Churches across the world recently celebrated Pentecost, affirming God’s salvation and call “upon all flesh,” a calling whereby “your sons and your daughters shall prophesy … even upon my slaves, both men and women” (see Acts 2:17,18).
For me, Pentecost was profoundly significant because 2014 also marks the 50th anniversary of the ordination of Addie Davis, the first Southern Baptist woman to be ordained to the gospel ministry.
The year was 1964, the civil rights and feminist movements were in full swing, and an increasing number of women were earning college degrees.
For Davis, an education from Southeastern Baptist Theological Seminary only reinforced her calling to the pastorate.
Watts Street Baptist Church in Durham, North Carolina, affirmed this call and ordained her to preach.
Davis’ great-great-grandmother was a preacher and, as a Baptist, she was not alone in pursuing ministry in the local church.
Ever since 1609, when the first Baptists, John Smyth and Thomas Helwys, founded churches, women were included in leadership.
“The church hath power,” John Smyth wrote in that pivotal year, “to elect, approve and ordain her own Deacons both men and women.”
The first English Baptist Confession of Faith, penned in 1611, included female candidates for ordination.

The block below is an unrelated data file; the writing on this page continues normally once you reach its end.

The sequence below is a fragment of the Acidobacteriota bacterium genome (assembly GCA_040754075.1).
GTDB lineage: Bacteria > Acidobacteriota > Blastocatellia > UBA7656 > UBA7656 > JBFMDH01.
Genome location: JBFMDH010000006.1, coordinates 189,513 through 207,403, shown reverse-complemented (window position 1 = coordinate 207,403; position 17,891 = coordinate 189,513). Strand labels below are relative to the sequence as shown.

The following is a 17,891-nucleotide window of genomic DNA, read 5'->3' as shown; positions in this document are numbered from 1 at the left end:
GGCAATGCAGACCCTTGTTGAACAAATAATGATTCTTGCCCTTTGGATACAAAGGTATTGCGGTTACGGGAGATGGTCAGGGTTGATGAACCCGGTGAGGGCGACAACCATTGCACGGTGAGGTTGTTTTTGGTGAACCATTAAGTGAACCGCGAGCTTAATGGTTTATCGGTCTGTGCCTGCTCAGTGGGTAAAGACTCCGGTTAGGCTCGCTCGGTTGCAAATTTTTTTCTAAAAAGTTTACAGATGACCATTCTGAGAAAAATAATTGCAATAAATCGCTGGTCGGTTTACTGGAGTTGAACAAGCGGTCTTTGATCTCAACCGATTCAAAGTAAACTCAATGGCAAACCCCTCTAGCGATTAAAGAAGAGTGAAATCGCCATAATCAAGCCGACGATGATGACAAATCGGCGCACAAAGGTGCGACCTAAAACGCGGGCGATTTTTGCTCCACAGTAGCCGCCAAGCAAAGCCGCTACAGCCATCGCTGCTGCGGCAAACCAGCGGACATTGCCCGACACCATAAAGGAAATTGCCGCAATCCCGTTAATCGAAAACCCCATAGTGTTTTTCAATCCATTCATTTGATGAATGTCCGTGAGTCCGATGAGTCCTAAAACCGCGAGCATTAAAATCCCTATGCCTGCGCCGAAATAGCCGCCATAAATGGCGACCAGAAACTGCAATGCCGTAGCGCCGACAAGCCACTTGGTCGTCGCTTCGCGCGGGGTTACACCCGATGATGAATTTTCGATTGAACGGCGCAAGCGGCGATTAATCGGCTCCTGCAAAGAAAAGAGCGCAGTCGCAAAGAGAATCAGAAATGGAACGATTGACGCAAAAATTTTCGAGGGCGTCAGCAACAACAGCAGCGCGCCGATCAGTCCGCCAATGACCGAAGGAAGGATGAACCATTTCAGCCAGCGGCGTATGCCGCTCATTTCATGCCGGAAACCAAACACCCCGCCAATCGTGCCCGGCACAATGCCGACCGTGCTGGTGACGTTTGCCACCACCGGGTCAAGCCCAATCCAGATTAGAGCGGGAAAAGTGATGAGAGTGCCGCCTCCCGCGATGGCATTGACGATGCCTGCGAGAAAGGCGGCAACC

Regardless of this rich heritage, women in ministry have not always been welcomed.
For example, John Calvin, a church reformer and contemporary of Smyth and Helwys, did not favor women in ministry.
Baptists who drafted the Somerset Confession in the mid-1600s insisted, “Women in the church are to learn in silence, and in all subjection.”
Despite her ordination at Watts Street Baptist, she could not find a ministry position in the South.
Finally, a small Baptist church in Vermont called her as pastor.
As recently as 2000, the Southern Baptist Convention enforced a ban on women holding ordained positions in the church.
This came only 16 years after the convention’s resolution to steer away from ordaining women as deacons.
Yet, the Pentecost spirit in which men and women are called to prophecy and preach lives on.
According to the 2010 report of the Baptist Women in Ministry, some 2,200 women have been ordained to the gospel ministry since 1964.
My daughter’s Barbie is often dressed in a clergy stole to help her play “church.” Last weekend, that Barbie did a funeral for a tadpole that died before its time.
This simple story illustrates the change in perspective that has taken place over the past 50 years.
The debate surrounding women in ministry will continue for years to come.
Some will argue that Scripture unequivocally states that women must be silent in the church (1 Corinthians 14:33-36).
Others will claim the heritage of Phoebe, a deacon mentioned in Romans 16, as well as Pentecost’s outpouring of gifts on both men and women as attestations to the affirmation of women in ministry.
Still others will rely on women pastors without much fanfare.
If Pentecost has anything to say about it, men and women both will continue to bless Christ’s church in a variety of leadership positions for years to come.